RESTRICTIONS for hospitality, social gatherings and face masks were among those eased on Sunday night, after the Premier announced a suite of new rules – which also included the all-important number of people allowed over on Christmas day.
Face masks remain mandatory indoors, on public transport, or in situations where it is impossible to keep a 1.5 metre distance, but people will not need to wear one when outdoors and able to keep a safe distance.
For example, people still need to keep masks on if they’re at an outdoor market, but won’t need to if they are going for a stroll around the block.
It is still mandatory to carry one at all times, in case the situation changes.
Masks can also be removed during hairdressing, beauty and personal care services if necessary, such as for facial waxing, facials, beard trimmings and piercings around the mouth, nose and cheeks.
People can now have up to 15 visitors to their homes per day, which can be split throughout the day, as long as people only host 15 in total.
The number of people allowed to gather outdoors in a public place, such as at parks or the beaches, has increased from 10 to 50.
Weddings, funerals and religious ceremonies can increase to 150 people indoors or outdoors, but ceremonies held at private residences can still only have 15 people, excluding the people necessary to conduct them.
Community facilities, such as libraries, can reopen indoors with a cap of 150 patrons, and outdoors for up to 300 patrons.
Local sports clubs are celebrating the news that up to 150 people can participate in indoor physical recreation and sport, contact or non-contact, with a group limit of 20.
Outside, up to 500 people can participate in physical recreation and sport, with groups capped at 50 people.
Up to 150 people per venue can enjoy swimming indoors again, including swimming lessons, and saunas, steam rooms and non-chlorinated spas are also now open.
The hospitality industry has welcomed the changes to venue restrictions, with a change in the density limit proving a relief for most small venues.
The density limit is now one person for every two square metres for venues less than 200 square metres in size.
This means small cafés, bars and restaurants can now seat up to 50 customers with no group limit, but QR code record keeping is now mandatory.
For bigger venues, the density limit will stay the same at one person per four square metres, but the indoor cap has increased from 40 to 150. Total venue capacity also rose to 300.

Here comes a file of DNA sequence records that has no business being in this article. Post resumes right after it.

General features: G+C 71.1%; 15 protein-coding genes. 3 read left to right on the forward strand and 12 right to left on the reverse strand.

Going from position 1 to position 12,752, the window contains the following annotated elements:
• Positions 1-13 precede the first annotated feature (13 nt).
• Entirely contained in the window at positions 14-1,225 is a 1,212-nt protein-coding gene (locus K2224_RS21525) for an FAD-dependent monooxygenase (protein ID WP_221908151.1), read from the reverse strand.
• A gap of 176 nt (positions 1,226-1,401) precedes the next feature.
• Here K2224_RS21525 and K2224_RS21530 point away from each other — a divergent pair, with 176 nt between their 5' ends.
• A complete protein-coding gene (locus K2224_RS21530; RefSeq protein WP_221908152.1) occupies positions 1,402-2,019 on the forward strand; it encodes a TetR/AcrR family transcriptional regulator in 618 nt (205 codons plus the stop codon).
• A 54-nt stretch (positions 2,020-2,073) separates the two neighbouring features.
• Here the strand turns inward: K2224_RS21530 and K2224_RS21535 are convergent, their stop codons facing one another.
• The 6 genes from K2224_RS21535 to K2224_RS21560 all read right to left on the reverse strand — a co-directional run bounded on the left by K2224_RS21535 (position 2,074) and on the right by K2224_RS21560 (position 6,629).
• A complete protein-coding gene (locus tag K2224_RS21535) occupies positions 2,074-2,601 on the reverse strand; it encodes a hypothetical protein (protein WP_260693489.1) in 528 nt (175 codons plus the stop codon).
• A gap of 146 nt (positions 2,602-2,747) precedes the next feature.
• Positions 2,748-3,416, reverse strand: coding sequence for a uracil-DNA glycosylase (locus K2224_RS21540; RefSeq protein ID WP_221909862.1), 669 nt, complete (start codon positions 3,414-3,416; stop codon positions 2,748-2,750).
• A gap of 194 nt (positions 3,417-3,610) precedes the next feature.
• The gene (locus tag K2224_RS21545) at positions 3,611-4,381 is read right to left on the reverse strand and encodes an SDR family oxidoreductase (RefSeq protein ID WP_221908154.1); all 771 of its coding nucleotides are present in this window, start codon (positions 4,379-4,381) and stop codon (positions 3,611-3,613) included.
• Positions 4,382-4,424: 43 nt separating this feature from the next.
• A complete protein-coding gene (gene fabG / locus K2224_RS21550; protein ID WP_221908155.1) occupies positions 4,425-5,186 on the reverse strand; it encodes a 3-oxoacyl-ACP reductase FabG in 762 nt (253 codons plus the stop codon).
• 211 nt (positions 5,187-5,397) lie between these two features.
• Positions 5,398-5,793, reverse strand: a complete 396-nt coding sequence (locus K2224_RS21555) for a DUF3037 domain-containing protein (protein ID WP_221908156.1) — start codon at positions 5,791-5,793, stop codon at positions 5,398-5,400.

Electronic gaming can take place with a cap of 150 patrons per venue, with every second gaming machine disabled.
Cinemas, galleries and museums can now host up to 150 people indoors, and public event organisers can now apply to host events.
Different requirements and rules apply, depending on whether it’s a school fete or a major sporting match.
Restrictions have been lifted for hospital and care facility visits, but will be determined by the individual facility’s rules.
A phased approach for staff heading back to the office will be introduced on November 30, with up to 25 per cent of workers able to return onsite.
Businesses with fewer than 40 staff can have 10 staff onsite, again subject to density quotients.
The Premier emphasised people must continue to work from home, unless they are one of those nominated by their employer.
In arguably the most exciting of the changes, people can begin planning the number of seats around the Christmas table.
Thirty people will be allowed around for festivities – not including babies under 12 months old.
The change comes into effect from 11.59pm on December 13, allowing early or split Christmas celebrations to take place in the lead up to Christmas.
The Premier reminded Victorians the state had 4293 active cases three months ago, and after the second lockdown, now had one.
“Back then, the goal – the hope – was something a little more ‘normal’ for Christmas,” he said.
“Today, because of the efforts of every Victorian, that’s exactly what we’ve been able to achieve.
“I know for some people, they’ll think this is too slow and still too restrictive.
“But the point is, masks are a small sacrifice that help keep all of us safe.
“And as we’ve been reminded so recently, all it takes is one case before you’ve got a much bigger outbreak.”
The Premier hinted at an imminent announcement on a COVID-safe summer in the next few weeks.
Victoria only had one active case at the time the Gippsland Times went to print on Monday morning; from Greater Dandenong. The case was hospitalised in Melbourne, but not in intensive care.
The state had just knocked over its 24th consecutive day of recording zero daily new cases.
According to the Health Department’s website, Victoria will move to COVID normal when there are no new cases for 28 days, no active cases and no outbreaks of concern in other states or territories.
During COVID normal, there will be no restrictions for gatherings, visitors, hospitality or sport.